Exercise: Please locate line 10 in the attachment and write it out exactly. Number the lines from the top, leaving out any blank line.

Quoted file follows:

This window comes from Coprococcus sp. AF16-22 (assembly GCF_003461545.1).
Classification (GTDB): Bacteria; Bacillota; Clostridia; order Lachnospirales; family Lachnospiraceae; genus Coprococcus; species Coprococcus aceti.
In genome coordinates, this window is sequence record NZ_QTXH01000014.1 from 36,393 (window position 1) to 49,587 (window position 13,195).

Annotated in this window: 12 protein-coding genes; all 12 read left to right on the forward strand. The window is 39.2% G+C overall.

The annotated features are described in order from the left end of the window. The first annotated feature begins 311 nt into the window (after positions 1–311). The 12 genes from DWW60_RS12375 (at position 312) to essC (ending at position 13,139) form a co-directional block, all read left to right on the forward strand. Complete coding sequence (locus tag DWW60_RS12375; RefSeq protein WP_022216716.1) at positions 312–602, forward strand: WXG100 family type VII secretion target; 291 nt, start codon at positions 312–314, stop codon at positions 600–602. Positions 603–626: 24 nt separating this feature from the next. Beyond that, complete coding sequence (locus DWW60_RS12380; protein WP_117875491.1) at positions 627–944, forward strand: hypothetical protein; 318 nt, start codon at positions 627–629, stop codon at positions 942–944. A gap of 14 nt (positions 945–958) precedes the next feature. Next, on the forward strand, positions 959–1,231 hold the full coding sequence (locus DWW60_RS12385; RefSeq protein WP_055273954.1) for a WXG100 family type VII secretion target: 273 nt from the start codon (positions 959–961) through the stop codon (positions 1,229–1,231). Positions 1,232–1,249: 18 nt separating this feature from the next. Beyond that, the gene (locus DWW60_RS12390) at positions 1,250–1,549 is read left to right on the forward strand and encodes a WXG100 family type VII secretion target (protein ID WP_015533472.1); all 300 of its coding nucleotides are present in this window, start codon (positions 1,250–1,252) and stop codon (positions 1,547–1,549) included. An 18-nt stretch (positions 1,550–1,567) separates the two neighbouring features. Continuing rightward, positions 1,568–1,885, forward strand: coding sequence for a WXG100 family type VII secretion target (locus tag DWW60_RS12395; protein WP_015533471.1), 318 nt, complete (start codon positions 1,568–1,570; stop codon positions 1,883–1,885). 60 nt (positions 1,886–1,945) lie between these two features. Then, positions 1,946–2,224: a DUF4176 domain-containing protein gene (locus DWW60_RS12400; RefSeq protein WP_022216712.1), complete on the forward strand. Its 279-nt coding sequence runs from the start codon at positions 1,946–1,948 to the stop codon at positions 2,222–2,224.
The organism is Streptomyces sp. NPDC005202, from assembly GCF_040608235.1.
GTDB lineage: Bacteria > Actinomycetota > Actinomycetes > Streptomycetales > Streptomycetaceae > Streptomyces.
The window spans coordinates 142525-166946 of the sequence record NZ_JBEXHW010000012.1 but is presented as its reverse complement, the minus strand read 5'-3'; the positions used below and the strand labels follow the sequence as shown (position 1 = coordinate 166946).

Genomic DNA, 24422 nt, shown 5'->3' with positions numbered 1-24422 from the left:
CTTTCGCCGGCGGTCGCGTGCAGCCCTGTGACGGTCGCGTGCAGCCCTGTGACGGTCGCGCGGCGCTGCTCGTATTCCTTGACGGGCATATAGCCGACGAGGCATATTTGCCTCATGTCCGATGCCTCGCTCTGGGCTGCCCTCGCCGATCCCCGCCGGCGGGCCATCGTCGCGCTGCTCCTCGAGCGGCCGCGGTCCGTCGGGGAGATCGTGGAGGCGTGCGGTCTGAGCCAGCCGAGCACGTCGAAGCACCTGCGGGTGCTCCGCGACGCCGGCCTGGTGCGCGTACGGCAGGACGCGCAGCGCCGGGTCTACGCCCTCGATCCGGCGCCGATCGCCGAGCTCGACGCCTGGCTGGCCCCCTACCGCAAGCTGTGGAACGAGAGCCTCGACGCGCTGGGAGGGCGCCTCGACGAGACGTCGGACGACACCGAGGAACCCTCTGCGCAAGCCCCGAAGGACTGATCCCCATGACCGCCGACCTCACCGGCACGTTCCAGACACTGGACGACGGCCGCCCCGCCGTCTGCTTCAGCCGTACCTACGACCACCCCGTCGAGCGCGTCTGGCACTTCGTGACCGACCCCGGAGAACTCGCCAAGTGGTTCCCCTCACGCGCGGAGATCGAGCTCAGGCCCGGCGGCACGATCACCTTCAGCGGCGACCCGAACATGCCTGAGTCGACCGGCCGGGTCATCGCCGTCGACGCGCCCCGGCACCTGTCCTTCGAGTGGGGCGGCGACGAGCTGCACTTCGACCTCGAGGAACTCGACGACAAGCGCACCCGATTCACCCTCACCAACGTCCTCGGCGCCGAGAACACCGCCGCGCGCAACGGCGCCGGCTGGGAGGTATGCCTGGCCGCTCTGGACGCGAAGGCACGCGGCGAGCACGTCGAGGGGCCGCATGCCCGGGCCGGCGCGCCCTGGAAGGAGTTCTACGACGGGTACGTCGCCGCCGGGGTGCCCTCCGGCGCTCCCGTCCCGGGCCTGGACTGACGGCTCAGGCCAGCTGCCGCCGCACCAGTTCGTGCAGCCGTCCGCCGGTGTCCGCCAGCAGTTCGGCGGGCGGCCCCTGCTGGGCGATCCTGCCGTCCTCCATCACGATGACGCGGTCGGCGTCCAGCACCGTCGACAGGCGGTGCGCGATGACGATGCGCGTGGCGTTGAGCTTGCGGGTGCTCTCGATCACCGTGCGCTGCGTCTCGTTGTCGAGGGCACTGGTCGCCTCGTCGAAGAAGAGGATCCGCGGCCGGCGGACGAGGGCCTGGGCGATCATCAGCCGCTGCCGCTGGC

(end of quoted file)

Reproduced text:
CTTTCGCCGGCGGTCGCGTGCAGCCCTGTGACGGTCGCGTGCAGCCCTGTGACGGTCGCGCGGCGCTGCTCGTATTCCTTGACGGGCATATAGCCGACGAGGCATATTTGCCTCATGTCCGATGCCTCGCTCTGGGCTGCCCTCGCCGATCCCCGCCGGCGGGCCATCGTCGCGCTGCTCCTCGAGCGGCCGCGGTCCGTCGGGGAGATCGTGGAGGCGTGCGGTCTGAGCCAGCCGAGCACGTCGAAGCACCTGCGGGTGCTCCGCGACGCCGGCCTGGTGCGCGTACGGCAGGACGCGCAGCGCCGGGTCTACGCCCTCGATCCGGCGCCGATCGCCGAGCTCGACGCCTGGCTGGCCCCCTACCGCAAGCTGTGGAACGAGAGCCTCGACGCGCTGGGAGGGCGCCTCGACGAGACGTCGGACGACACCGAGGAACCCTCTGCGCAAGCCCCGAAGGACTGATCCCCATGACCGCCGACCTCACCGGCACGTTCCAGACACTGGACGACGGCCGCCCCGCCGTCTGCTTCAGCCGTACCTACGACCACCCCGTCGAGCGCGTCTGGCACTTCGTGACCGACCCCGGAGAACTCGCCAAGTGGTTCCCCTCACGCGCGGAGATCGAGCTCAGGCCCGGCGGCACGATCACCTTCAGCGGCGACCCGAACATGCCTGAGTCGACCGGCCGGGTCATCGCCGTCGACGCGCCCCGGCACCTGTCCTTCGAGTGGGGCGGCGACGAGCTGCACTTCGACCTCGAGGAACTCGACGACAAGCGCACCCGATTCACCCTCACCAACGTCCTCGGCGCCGAGAACACCGCCGCGCGCAACGGCGCCGGCTGGGAGGTATGCCTGGCCGCTCTGGACGCGAAGGCACGCGGCGAGCACGTCGAGGGGCCGCATGCCCGGGCCGGCGCGCCCTGGAAGGAGTTCTACGACGGGTACGTCGCCGCCGGGGTGCCCTCCGGCGCTCCCGTCCCGGGCCTGGACTGACGGCTCAGGCCAGCTGCCGCCGCACCAGTTCGTGCAGCCGTCCGCCGGTGTCCGCCAGCAGTTCGGCGGGCGGCCCCTGCTGGGCGATCCTGCCGTCCTCCATCACGATGACGCGGTCGGCGTCCAGCACCGTCGACAGGCGGTGCGCGATGACGATGCGCGTGGCGTTGAGCTTGCGGGTGCTCTCGATCACCGTGCGCTGCGTCTCGTTGTCGAGGGCACTGGTCGCCTCGTCGAAGAAGAGGATCCGCGGCCGGCGGACGAGGGCCTGGGCGATCATCAGCCGCTGCCGCTGGC